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Immediately the bundles of lower grade joss paper - used mostly for ancestral worship during the 7th month, or Hungry Ghost Festival - appear like jarring anomalies next to their better-looking counterparts.

It's the Jade Emperor, then, who gets special treatment.

Throughout the year, customers burn top-grade paper for the Taoist deity, whose most popular depiction remains to be in 1986 TV series Journey to the West.


In an age where more millennials are seeking alternatives to religion, Buddhism and Taoism - and their respective prayer traditions - are going the way of dialects and hawker culture.

That is to say: diluted or fast fading, though that's hardly news, given religion constantly evolves as new belief systems emerge.

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In fact, Alex admits to being a freethinker himself, unlike his (Taoist-practicing) family.

"I'm like the rest of our generation. If it's time to pray, I follow the traditions and burn kim zua [Hokkien for gold paper, or joss paper], but honestly-" he pauses here, as if hesitant to admit this aloud "- honestly, I'm a freethinker, and my parents know this."

At this point, he regales how his grandfather travelled from China to Singapore to set up a joss factory that eventually succumbed to high operational and manpower costs.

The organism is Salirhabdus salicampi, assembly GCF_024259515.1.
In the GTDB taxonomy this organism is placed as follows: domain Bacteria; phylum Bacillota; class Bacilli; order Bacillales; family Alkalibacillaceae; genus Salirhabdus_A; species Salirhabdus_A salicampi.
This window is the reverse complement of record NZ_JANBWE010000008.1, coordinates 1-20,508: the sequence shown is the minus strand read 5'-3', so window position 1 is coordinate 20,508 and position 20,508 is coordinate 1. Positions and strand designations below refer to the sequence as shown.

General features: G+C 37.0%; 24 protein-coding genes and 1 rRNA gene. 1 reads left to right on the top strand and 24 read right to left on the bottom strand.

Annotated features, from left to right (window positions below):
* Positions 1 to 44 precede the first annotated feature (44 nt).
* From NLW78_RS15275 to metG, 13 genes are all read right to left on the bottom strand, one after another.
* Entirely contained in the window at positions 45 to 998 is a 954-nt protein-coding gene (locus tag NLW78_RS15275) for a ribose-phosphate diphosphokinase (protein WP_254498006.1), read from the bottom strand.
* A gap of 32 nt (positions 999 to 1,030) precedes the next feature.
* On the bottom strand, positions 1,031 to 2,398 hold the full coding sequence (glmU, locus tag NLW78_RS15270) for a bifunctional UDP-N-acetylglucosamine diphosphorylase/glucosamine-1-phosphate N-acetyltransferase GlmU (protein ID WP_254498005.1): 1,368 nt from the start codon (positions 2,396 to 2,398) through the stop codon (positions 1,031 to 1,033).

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At its height in the '80s, Ban Kah Hiang was kept alive by Alex's dad, who tirelessly worked on securing orders for the import and export of joss sticks and joss paper.

It was only in 2016 that Alex joined the trade, swapping CBD lunches and regular hours as a medical claims assessor to prolong his grandfather's painstakingly-built business.

On the plus side, it also meant more time for his family - and a higher salary, of which around half is funnelled into a savings account.

But a small struggle lies beneath the surface.

His only investment with his wife - a four-room HDB that sits under the short-lived Design Build and Sell Scheme, or DBSS - has hit its Minimum Occupation Period, but remains above the market rate of regular BTOs.

"I'll probably only break even from it," he says, wincing slightly. "We're hoping to upgrade to a condominium, but want to avoid incurring the ABSD [Additional Buyer's Stamp Duty]."


Since taking over his father's role as Director at Ban Kah Hiang, Alex has made small but necessary changes including automating payments, invoices and inventory.

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Prior, everything had been manually recorded by his father, making the process needlessly painful.